Cloud Solutions with Kellie Parks
Discover how to bring joy to accounting with cloud technology on Episode 129 of The Unique CPA! Kellie Parks talks to Randy Crabtree about her passion for bookkeeping and how she helps accounting professionals love cloud accounting as much as she does. Learn about the templates and tools Kelly provides to streamline your firm’s processes and hear tips for implementing new technologies step-by-step without getting overwhelmed. Tune in to get insights on automating your work, improving work-life balance, and embracing cloud solutions to reduce stress in your practice.
Today our guest is Kellie Parks. Kellie is a CPB, certified—wait Kellie, what’s this CPB stand for again?
Yep, Certified Professional Bookkeeper. It’s really a thing here in Canada and in Australia and New Zealand.
Okay, got it. So she’s a CPB, I’ll get that. She actually loves bookkeeping. And I know that because she’s told me and it’s on her website that she loves it. She has been running for the last 12 years a bookie business called Calmwaters Cloud Accounting. In addition, she’s got a few other things going on. And I’m gonna let her expand on that. And before we do that, just Kellie, welcome to The Unique CPA.
Well, thanks for having me, Randy. I’m sure it’s going to be an interesting conversation—you and I can definitely riff.
Oh, we’ll be going in many directions potentially, today. You and I, over the last 16 hours have been going a few different directions with the conference that we’re working on right now that you’re helping out with. And I appreciate that. So I mentioned Calmwaters. And I know you’ve got these spreadsheets and processes and things that you work with. Give us the whole picture of these—all your enterprises, your conglomerate of Kellie Parks, what else you’re working on.
Conglomerate, yeah, I got a conglomerate. So I have my elevator pitch, is I want every accounting professional and small business owner to love cloud accounting as much as I do. And to that end, cloud accounting requires a different kind of organization, and way more tightly honed systems to get through it efficiently. So I have cloud accounting templates—I used to own a marketing company where I did a lot of communications, and building out processes was my gig there and communications. And so doing it in the cloud accounting space, I found that it was a bit of a unique skill, that accountants knew what they had to do, but they had a hard time communicating it or getting it down on paper. So I have a template store where you can go and buy processes. You can also buy communications for your clients, like client collaboration guides, or employee hiring guides for them. And you can buy standard operating processes to run your firm outside of the workflows, things like naming conventions, and numbering systems and all kinds of things.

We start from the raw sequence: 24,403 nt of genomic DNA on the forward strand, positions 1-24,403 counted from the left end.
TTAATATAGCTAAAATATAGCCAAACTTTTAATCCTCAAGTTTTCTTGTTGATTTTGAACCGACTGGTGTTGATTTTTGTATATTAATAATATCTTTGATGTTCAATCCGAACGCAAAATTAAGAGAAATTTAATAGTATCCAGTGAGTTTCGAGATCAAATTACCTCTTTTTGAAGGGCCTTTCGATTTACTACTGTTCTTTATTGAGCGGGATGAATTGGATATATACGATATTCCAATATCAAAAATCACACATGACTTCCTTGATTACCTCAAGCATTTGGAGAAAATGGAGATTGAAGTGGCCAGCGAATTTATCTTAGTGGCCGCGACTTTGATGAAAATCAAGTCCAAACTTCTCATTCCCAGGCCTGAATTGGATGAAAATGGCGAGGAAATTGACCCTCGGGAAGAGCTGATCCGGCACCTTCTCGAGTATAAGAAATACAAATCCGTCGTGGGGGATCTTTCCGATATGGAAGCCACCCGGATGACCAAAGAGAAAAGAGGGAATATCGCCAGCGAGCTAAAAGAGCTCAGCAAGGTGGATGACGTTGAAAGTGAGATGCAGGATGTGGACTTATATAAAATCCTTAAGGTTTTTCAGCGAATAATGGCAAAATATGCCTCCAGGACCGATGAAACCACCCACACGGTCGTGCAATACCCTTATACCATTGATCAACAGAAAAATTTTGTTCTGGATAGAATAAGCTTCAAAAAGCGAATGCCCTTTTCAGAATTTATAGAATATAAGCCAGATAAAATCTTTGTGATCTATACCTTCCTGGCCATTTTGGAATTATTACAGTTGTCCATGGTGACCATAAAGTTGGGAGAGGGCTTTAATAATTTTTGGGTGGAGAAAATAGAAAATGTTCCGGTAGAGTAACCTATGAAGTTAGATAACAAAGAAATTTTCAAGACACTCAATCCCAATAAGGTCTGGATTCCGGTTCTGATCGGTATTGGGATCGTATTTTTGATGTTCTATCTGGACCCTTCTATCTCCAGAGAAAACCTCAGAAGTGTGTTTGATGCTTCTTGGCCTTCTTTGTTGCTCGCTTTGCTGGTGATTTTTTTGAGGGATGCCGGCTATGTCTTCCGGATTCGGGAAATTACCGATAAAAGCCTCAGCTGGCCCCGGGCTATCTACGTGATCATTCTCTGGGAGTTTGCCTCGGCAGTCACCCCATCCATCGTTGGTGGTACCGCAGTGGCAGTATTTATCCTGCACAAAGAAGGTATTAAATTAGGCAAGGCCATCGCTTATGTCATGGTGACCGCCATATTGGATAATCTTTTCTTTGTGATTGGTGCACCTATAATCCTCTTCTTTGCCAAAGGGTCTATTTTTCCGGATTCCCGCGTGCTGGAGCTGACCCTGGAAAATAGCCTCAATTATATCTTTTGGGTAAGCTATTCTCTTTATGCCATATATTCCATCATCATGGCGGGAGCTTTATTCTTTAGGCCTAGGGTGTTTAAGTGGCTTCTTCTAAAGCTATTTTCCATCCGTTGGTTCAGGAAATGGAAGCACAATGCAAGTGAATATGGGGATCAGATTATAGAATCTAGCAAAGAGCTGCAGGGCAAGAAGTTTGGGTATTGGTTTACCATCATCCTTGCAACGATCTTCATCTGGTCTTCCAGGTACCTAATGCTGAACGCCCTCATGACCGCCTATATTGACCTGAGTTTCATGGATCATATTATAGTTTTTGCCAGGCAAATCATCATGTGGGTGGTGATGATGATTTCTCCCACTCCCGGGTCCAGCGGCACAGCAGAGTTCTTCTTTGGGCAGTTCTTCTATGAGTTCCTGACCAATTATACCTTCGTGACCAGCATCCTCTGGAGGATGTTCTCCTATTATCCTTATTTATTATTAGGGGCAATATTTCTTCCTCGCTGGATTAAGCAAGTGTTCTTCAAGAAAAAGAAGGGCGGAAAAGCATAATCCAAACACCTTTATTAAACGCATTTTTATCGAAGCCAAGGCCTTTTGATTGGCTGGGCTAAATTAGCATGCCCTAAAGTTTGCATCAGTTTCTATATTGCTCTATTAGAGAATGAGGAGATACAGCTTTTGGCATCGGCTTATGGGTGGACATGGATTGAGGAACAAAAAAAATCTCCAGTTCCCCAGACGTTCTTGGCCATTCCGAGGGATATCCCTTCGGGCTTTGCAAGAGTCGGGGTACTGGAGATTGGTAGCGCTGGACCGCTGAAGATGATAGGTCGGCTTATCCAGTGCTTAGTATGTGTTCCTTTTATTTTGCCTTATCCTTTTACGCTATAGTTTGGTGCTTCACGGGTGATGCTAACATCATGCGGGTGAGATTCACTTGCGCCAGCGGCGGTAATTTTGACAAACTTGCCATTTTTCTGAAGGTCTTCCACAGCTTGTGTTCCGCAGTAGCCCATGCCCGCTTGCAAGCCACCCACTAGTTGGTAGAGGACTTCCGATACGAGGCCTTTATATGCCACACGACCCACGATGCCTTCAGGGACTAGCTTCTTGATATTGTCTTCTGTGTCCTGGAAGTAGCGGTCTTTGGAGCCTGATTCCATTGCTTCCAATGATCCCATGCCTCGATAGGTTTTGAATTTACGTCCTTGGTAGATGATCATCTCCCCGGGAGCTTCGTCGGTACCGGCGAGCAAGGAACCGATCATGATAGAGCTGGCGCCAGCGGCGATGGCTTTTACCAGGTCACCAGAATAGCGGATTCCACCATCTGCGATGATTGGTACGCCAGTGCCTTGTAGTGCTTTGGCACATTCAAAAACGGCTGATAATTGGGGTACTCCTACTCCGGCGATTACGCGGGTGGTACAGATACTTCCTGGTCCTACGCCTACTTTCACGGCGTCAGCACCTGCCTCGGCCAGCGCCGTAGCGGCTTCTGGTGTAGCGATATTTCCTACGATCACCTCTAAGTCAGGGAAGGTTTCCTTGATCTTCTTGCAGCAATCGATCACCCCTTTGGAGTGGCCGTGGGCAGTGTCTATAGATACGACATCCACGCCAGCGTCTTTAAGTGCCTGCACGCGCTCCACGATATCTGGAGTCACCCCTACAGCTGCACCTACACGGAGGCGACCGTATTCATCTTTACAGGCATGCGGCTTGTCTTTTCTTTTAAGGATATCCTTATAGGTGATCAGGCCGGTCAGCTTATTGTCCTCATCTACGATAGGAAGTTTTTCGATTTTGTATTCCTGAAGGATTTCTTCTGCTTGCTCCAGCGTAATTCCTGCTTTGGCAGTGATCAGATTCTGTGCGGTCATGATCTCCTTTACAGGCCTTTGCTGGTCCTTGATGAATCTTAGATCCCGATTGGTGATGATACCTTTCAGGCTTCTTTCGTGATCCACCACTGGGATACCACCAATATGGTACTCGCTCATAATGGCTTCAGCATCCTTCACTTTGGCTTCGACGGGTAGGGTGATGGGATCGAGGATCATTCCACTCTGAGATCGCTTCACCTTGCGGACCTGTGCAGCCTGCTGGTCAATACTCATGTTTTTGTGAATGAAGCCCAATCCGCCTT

And then I do work with accounting professionals who need very targeted work done. So I don’t do the long term coaching and how to scale your firm. But if you’re having trouble implementing technology, like a practice management app, like an online scheduler, building forms—I do that really targeted coaching, where you come to me with your problem, we solve it. And then I work with the app partners. So at any given time I’m working probably with half a dozen app partners on GoToMarket on AccountantSpeak. Sometimes I’m the face of them, doing some speaking for them. So lots of fun stuff going on.
So the one thing that you said so yes, that is a conglomerate, you have a lot of things going on, speaking being one of them as well, that you just mentioned, which is awesome. I know you and I are going to be speaking at the same conference coming up. Looking forward to that. We’re gonna get a drink together, right?
Maybe more than one Randy. You know, you’ve started a trend by buying me drinks in Las Vegas. So now it’s just expected.
it is. It’s my thing. That’s what I do. I’m known as the drink buyer.